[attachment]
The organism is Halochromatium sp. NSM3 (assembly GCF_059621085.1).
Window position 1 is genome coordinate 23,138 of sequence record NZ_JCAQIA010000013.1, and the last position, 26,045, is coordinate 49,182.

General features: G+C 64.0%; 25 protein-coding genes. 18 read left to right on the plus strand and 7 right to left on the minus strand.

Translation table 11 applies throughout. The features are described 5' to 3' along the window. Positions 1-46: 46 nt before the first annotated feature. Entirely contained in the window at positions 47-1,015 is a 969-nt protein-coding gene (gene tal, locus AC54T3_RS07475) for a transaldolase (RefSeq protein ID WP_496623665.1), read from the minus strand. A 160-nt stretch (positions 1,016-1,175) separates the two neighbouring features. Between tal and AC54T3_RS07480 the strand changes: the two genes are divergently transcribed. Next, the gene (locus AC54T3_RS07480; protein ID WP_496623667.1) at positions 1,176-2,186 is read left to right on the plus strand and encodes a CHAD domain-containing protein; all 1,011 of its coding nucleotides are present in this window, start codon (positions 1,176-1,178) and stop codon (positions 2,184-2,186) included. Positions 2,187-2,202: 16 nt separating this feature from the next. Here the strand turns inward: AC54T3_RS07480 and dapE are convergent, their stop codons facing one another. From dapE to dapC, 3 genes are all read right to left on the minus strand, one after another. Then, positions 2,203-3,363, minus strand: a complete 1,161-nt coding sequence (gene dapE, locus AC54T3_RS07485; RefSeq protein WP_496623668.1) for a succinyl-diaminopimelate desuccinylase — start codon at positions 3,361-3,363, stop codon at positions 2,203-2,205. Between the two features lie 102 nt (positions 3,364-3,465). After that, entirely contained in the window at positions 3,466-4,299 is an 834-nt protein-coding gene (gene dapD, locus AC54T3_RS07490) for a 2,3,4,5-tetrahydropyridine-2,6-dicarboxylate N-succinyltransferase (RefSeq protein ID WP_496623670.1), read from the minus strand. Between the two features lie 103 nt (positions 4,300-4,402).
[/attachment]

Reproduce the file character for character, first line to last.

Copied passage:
The organism is Halochromatium sp. NSM3 (assembly GCF_059621085.1).
Window position 1 is genome coordinate 23,138 of sequence record NZ_JCAQIA010000013.1, and the last position, 26,045, is coordinate 49,182.

General features: G+C 64.0%; 25 protein-coding genes. 18 read left to right on the plus strand and 7 right to left on the minus strand.

Translation table 11 applies throughout. The features are described 5' to 3' along the window. Positions 1-46: 46 nt before the first annotated feature. Entirely contained in the window at positions 47-1,015 is a 969-nt protein-coding gene (gene tal, locus AC54T3_RS07475) for a transaldolase (RefSeq protein ID WP_496623665.1), read from the minus strand. A 160-nt stretch (positions 1,016-1,175) separates the two neighbouring features. Between tal and AC54T3_RS07480 the strand changes: the two genes are divergently transcribed. Next, the gene (locus AC54T3_RS07480; protein ID WP_496623667.1) at positions 1,176-2,186 is read left to right on the plus strand and encodes a CHAD domain-containing protein; all 1,011 of its coding nucleotides are present in this window, start codon (positions 1,176-1,178) and stop codon (positions 2,184-2,186) included. Positions 2,187-2,202: 16 nt separating this feature from the next. Here the strand turns inward: AC54T3_RS07480 and dapE are convergent, their stop codons facing one another. From dapE to dapC, 3 genes are all read right to left on the minus strand, one after another. Then, positions 2,203-3,363, minus strand: a complete 1,161-nt coding sequence (gene dapE, locus AC54T3_RS07485; RefSeq protein WP_496623668.1) for a succinyl-diaminopimelate desuccinylase — start codon at positions 3,361-3,363, stop codon at positions 2,203-2,205. Between the two features lie 102 nt (positions 3,364-3,465). After that, entirely contained in the window at positions 3,466-4,299 is an 834-nt protein-coding gene (gene dapD, locus AC54T3_RS07490) for a 2,3,4,5-tetrahydropyridine-2,6-dicarboxylate N-succinyltransferase (RefSeq protein ID WP_496623670.1), read from the minus strand. Between the two features lie 103 nt (positions 4,300-4,402).